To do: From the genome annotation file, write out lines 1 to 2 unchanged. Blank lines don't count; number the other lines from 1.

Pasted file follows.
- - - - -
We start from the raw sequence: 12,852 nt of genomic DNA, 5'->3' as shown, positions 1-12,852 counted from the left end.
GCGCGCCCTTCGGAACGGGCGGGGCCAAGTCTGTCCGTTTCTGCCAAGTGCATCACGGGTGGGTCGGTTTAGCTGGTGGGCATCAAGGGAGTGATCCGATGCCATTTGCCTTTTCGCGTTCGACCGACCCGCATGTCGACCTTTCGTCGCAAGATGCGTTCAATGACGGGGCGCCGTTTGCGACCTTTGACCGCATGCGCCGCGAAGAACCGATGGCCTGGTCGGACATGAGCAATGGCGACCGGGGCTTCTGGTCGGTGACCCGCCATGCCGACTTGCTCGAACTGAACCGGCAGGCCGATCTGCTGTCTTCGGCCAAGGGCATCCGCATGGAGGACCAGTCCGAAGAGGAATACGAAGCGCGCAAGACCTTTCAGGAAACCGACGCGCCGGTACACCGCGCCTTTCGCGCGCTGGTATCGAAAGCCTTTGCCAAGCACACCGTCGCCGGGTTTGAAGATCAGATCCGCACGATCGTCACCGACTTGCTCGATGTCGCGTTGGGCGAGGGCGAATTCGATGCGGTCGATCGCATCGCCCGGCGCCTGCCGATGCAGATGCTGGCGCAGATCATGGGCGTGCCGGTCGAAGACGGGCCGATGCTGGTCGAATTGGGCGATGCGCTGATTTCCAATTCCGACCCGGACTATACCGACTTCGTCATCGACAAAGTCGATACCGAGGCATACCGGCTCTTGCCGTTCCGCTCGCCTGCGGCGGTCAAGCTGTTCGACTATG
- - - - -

We start from the raw sequence: 12,852 nt of genomic DNA, 5'->3' as shown, positions 1-12,852 counted from the left end.
GCGCGCCCTTCGGAACGGGCGGGGCCAAGTCTGTCCGTTTCTGCCAAGTGCATCACGGGTGGGTCGGTTTAGCTGGTGGGCATCAAGGGAGTGATCCGATGCCATTTGCCTTTTCGCGTTCGACCGACCCGCATGTCGACCTTTCGTCGCAAGATGCGTTCAATGACGGGGCGCCGTTTGCGACCTTTGACCGCATGCGCCGCGAAGAACCGATGGCCTGGTCGGACATGAGCAATGGCGACCGGGGCTTCTGGTCGGTGACCCGCCATGCCGACTTGCTCGAACTGAACCGGCAGGCCGATCTGCTGTCTTCGGCCAAGGGCATCCGCATGGAGGACCAGTCCGAAGAGGAATACGAAGCGCGCAAGACCTTTCAGGAAACCGACGCGCCGGTACACCGCGCCTTTCGCGCGCTGGTATCGAAAGCCTTTGCCAAGCACACCGTCGCCGGGTTTGAAGATCAGATCCGCACGATCGTCACCGACTTGCTCGATGTCGCGTTGGGCGAGGGCGAATTCGATGCGGTCGATCGCATCGCCCGGCGCCTGCCGATGCAGATGCTGGCGCAGATCATGGGCGTGCCGGTCGAAGACGGGCCGATGCTGGTCGAATTGGGCGATGCGCTGATTTCCAATTCCGACCCGGACTATACCGACTTCGTCATCGACAAAGTCGATACCGAGGCATACCGGCTCTTGCCGTTCCGCTCGCCTGCGGCGGTCAAGCTGTTCGACTATG